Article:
LARPing for Social Good: The Power of Live Action Role Play

This article is part of a collaboration with iQ by Intel.

Fantasy entertainment once considered only for children has evolved into a social tool for diversity. LARPing inspires empathy and understanding for gender identity and oppression issues.

When Anna Anthropy created Dys4ia (2012), an autobiographical game about her experience taking hormone replacements as a trans woman, she sought to give players insight into her unique perspective. Anthropy knew that shared experiences can raise people’s awareness and even inspire compassion for diversity. The power of empathizing with others could ultimately lead to kinder behavior and a better place for society as whole.

In today’s videogames and virtual reality adventures, players have fun while learning new things that can help them change the world for the better. Live action role playing (or LARPing) is proving to be one of the most visceral tools for inspiring social good acts.


A more analog approach than typical computer or console games, LARPing brings people together in the real world to act out characters by dressing up in costumes and improvising stories.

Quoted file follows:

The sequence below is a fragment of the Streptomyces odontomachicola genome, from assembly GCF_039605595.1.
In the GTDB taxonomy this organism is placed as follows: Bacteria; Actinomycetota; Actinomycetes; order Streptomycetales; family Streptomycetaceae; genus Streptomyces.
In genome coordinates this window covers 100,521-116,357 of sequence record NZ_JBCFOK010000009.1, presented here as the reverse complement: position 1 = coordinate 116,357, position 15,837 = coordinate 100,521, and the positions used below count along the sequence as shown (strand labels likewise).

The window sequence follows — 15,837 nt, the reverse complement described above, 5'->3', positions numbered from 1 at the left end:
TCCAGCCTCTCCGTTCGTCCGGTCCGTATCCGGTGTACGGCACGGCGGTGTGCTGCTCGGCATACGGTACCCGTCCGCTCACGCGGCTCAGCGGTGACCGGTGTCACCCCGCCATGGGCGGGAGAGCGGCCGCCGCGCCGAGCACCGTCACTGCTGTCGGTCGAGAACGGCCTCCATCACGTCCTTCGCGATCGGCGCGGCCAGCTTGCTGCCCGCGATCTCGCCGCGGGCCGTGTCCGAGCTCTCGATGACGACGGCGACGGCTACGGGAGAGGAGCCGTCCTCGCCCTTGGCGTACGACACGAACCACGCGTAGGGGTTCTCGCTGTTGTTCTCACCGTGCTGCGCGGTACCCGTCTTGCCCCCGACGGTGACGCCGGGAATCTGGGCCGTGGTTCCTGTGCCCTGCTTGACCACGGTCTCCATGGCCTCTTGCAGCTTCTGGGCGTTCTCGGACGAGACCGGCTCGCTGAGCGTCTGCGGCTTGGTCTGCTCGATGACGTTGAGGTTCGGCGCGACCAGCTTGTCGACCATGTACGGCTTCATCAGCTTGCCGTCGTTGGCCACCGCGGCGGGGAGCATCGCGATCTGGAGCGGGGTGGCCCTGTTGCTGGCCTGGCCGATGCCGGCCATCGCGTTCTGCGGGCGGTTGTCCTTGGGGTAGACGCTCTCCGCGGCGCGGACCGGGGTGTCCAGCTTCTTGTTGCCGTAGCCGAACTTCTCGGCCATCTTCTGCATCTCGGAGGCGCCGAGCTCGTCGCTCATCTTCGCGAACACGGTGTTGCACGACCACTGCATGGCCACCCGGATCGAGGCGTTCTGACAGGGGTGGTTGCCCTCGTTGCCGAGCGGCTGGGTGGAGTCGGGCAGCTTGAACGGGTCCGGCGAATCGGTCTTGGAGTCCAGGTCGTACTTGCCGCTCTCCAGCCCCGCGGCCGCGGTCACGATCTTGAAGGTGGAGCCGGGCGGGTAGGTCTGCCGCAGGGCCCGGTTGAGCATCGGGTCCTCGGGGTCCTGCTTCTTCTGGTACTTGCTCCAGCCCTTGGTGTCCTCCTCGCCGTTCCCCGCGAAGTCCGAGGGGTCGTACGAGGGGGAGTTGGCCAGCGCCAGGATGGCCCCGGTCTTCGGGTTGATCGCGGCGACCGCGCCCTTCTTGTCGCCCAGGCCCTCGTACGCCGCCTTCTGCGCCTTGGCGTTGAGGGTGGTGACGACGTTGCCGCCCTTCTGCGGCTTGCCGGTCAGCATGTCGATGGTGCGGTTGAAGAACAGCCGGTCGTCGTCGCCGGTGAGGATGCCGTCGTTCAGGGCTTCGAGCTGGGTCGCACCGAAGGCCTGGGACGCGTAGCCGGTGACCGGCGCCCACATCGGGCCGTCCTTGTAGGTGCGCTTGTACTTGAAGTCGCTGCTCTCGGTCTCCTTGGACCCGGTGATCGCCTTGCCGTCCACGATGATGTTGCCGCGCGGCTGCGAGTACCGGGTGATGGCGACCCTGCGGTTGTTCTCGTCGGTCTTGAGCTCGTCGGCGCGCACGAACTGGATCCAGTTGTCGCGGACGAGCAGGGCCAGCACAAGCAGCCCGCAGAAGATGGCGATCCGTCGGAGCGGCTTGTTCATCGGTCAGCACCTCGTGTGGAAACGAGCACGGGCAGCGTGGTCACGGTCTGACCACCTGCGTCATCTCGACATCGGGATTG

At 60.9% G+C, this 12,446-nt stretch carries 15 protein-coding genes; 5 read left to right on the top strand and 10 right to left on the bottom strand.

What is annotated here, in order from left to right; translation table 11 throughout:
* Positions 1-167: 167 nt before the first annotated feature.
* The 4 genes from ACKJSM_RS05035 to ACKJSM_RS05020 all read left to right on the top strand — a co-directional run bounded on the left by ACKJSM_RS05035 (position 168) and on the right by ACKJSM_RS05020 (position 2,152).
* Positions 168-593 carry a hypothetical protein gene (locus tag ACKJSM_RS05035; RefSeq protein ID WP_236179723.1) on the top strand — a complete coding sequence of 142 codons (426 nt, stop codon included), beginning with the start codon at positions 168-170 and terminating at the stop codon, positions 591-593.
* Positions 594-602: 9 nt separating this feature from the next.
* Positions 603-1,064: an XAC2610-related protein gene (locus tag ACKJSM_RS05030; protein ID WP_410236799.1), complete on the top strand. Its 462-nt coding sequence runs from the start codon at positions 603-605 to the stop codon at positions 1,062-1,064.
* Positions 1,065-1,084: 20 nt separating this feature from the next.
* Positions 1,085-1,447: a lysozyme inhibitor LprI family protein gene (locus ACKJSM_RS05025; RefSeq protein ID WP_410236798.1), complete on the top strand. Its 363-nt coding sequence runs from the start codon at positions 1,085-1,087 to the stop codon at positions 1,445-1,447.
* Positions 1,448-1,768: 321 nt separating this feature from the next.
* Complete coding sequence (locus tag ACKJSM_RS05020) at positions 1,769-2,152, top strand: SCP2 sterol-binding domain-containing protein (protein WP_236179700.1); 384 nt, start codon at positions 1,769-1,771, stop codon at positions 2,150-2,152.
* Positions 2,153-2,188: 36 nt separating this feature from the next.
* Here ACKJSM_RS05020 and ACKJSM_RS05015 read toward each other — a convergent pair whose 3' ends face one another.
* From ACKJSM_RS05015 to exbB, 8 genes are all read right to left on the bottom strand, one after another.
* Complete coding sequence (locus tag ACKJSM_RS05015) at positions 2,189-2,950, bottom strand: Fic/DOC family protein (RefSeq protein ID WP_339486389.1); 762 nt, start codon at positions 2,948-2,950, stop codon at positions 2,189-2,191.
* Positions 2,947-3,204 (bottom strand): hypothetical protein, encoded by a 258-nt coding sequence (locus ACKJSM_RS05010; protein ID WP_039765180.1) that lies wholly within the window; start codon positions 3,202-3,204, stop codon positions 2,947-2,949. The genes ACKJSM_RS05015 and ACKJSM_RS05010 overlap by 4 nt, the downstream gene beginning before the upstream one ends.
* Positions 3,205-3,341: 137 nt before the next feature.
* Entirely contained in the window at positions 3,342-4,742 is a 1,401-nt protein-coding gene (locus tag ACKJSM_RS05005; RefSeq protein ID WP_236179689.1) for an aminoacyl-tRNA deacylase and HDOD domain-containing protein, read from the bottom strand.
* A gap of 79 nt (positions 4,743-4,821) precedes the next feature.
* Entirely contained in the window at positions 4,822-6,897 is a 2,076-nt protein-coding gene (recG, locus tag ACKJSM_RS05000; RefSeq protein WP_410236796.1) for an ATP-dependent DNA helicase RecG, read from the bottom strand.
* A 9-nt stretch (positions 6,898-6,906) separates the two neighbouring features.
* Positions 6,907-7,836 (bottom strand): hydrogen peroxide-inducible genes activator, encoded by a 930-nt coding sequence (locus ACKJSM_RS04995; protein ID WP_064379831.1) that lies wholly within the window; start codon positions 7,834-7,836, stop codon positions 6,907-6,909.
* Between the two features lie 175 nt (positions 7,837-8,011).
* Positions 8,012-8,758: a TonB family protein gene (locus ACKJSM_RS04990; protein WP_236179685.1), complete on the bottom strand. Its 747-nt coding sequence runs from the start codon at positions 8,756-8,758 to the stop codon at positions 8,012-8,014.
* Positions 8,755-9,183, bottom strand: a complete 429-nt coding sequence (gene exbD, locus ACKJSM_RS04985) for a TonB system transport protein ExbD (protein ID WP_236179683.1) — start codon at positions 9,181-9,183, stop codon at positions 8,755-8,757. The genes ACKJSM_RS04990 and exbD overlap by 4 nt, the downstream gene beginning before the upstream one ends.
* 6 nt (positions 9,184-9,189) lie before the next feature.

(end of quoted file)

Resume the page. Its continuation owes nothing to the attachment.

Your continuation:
Though usually used in a fantasy context, social activists are using LARPs to foster empathy among adults, who act out scenarios of real world injustices in order to spotlight emotions and complexities inherent in social or culture clashes.

Here are a few examples of LARPs that put players on the front lines of the social issues like racial discrimination, gender identity, oppression and more.

Finding Oneself through Play

The Wayfinder Experience summer camp that empowers people with foam swords, capes and many other tokens of traditional fantasy role play. The summer camp has built a tight-knit community that reflects the real-world impact these LARPing experiences have on participants.